In order to reduce inequalities in health care to men and women, the Ministry of Health launched in 2009, the National Policy of Integral Attention to Men´s Health (NPIAMH) that has as a priority objective to broaden men's health conditions through the guarantee of access of this group to the actions and health services. To do so, it must be integrated with the National Policy of Primary Health Care and in line with the principles governing the Unique Health System (SUS). Having as one of its principles the humanization, NPIAMH focuses on promoting, recognizing and respecting the ethics and the rights of men, considering their socio-cultural peculiarities, and economic policies. Thus, in order to comply with these principles, the aforementioned Policy conceives as fundamental, among other measures, to expand men public access to health services in different levels of attention; to offer information to the community in general about the promotion of men´s health, but also involve early these individuals in educational activities to prevent losses7.

Aiming at the satisfactory development of these actions it is necessary the technical training of working professionals in BHU; the establishment of the monitoring and ongoing evaluation of services and the performance of workers, plus a qualified analysis of indicators, which will make it possible to assess the impact of the measures adopted to improve the health situation of the male group7.

Concerning the training and continuing education of professionals on themes related to men´s health, these are of the utmost importance, since to assist this public is essential to go beyond technique, and the professional commitment with change of posture which requires commitment and creativity. Furthermore, we must promote the reception needs of men in general, addressing environmental, psychosocial and cultural factors of the health-disease process and not just focus on the biological aspects in order to answer the demands presented by this clientele. So, to recognize the male needs, health workers will be able to contribute to the elaboration of assistance measures capable of attracting men to health services3,8.

Therefore, in order to be achieved the goals of the NPIAMH, it is recognized the need for professionals to understand the particularities involved in health-disease process of the male public, aiming at greater efficiency in the actions proposed for this population segment.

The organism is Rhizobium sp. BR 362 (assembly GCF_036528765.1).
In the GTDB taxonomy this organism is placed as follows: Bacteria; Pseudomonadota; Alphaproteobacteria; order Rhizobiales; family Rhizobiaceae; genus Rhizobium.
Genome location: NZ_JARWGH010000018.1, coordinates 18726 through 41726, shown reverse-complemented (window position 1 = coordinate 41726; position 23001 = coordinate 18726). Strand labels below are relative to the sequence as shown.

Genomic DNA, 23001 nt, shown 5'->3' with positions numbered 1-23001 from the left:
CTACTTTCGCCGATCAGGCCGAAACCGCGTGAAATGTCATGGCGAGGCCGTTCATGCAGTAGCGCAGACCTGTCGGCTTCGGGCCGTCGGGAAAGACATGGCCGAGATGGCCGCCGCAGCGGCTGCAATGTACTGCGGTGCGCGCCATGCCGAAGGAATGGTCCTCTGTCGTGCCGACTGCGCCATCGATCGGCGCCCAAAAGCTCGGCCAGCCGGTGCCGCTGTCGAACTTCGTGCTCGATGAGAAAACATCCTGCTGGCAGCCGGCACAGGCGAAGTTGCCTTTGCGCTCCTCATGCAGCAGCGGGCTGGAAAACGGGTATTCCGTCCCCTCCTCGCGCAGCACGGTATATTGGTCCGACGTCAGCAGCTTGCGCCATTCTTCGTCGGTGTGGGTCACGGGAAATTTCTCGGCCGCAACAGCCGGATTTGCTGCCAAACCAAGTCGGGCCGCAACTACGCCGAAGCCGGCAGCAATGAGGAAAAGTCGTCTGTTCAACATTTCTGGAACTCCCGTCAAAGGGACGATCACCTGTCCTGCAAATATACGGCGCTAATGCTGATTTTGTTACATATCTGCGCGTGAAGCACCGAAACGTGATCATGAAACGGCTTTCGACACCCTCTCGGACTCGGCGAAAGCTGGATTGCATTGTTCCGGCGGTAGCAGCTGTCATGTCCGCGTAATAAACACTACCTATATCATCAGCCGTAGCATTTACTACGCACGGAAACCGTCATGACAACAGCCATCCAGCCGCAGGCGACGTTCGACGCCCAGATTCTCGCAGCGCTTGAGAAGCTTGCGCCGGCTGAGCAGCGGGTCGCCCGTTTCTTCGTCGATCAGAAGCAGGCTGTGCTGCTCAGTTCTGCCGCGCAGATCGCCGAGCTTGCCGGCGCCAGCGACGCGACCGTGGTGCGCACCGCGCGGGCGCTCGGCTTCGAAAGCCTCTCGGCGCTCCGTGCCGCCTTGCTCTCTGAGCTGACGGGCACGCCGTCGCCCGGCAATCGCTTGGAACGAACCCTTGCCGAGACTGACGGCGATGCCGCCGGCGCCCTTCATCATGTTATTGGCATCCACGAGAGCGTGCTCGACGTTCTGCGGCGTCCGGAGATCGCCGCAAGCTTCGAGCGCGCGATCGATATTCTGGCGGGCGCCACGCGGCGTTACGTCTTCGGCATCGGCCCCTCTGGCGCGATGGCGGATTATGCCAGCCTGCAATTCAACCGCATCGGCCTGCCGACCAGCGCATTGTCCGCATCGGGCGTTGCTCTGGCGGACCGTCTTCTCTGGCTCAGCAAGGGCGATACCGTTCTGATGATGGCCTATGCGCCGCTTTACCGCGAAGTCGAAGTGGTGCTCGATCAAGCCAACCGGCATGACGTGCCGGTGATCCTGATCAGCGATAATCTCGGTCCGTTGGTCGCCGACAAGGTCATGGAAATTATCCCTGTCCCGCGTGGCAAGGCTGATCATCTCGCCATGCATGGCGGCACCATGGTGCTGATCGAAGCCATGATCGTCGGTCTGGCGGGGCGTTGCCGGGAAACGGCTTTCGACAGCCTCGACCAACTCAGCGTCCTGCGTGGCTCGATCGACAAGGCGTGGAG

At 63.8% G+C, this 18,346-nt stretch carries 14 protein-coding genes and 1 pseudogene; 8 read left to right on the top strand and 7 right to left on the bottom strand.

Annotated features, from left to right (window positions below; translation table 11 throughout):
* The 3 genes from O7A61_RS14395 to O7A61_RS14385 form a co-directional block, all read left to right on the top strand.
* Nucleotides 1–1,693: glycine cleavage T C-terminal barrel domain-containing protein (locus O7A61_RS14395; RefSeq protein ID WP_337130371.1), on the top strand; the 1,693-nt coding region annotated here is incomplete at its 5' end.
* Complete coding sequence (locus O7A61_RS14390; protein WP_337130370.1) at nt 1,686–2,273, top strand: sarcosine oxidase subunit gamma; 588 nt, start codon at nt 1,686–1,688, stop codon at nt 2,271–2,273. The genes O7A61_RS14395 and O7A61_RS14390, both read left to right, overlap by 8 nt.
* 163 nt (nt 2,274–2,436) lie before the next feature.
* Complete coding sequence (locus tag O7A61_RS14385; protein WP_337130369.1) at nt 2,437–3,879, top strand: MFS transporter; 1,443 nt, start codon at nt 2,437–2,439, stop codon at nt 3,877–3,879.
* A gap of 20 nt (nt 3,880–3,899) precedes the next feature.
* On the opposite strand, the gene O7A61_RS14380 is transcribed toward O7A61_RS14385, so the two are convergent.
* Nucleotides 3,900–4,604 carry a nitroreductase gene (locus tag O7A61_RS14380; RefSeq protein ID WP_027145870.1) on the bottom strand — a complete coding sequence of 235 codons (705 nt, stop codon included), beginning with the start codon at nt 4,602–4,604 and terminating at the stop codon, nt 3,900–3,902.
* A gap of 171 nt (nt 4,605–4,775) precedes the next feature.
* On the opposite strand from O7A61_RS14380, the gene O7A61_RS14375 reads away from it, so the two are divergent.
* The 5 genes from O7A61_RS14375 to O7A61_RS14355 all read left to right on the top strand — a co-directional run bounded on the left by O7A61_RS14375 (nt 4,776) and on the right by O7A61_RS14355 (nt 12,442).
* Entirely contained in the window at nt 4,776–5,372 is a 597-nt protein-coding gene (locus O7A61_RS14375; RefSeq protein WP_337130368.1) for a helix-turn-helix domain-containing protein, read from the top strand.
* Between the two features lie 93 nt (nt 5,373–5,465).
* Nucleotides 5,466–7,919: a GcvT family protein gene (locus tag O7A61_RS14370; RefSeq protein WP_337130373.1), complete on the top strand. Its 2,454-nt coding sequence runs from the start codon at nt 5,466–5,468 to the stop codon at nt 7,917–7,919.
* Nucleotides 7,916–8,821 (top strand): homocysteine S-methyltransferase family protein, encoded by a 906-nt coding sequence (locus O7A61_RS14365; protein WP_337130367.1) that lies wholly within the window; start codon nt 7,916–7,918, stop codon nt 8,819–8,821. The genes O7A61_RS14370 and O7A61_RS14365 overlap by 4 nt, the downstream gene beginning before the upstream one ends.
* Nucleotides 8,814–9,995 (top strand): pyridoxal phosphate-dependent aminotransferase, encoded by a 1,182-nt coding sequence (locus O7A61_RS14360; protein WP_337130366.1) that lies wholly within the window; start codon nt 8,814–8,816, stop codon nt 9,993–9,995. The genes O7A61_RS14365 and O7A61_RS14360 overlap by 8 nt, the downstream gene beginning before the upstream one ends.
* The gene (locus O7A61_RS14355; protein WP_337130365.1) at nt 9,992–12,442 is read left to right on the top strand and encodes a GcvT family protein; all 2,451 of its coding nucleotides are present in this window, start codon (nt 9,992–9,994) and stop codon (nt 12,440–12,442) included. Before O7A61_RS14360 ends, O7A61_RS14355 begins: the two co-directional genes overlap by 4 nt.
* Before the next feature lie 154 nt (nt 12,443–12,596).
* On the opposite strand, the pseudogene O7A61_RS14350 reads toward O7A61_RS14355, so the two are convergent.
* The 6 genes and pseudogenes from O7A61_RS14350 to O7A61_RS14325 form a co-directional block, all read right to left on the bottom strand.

METHODOLOGY

Exploratory and descriptive study, qualitative approach, developed in four BHU, located in the West Health district of the municipality of Natal/RN, Brazil. 16 health professionals active in the teams of the family health strategy (FHS) participated in the research in the selected BHU, 10 were nurses and 06 doctors. As inclusion criteria, respondents should be medical professionals or nurses and employees of BHU selected. It should be noted that the number of participants was considered enough when saturation of data, that is, when not obtained new information statements9.

Data collection occurred between the months of July and August 2011. For that, initially, the possible participant was contacted in order to verify their willingness to participate in the study. Case showed interest, it was scheduled date and time for the interview, which was held in the staff room. It should be noted that preceded this step was the consent of the Secretary of health of the municipality of Natal/RN; approval of the Research Ethics Committee of the Federal University of Rio Grande do Norte with favorable opinion No. 293/2011 and formal grant of respondents to participate and write the speeches, through the signature of Free and Informed Consent Term.

As data collection instrument a semi-structured interview script consisting of two parts: the first containing demographic questions and professionals, in order to characterize the population; and the second was a guiding question for the specific object of study –  How do you see the new proposal of the Ministry of health in developing programs aimed to assist men in primary health care?

The statements were treated and interpreted using the first stage of enunciation analysis – the thematic analysis. This mode has the relevant characteristic the fact conceive the communication as a process and not as a given, deviating structures and formal elements10.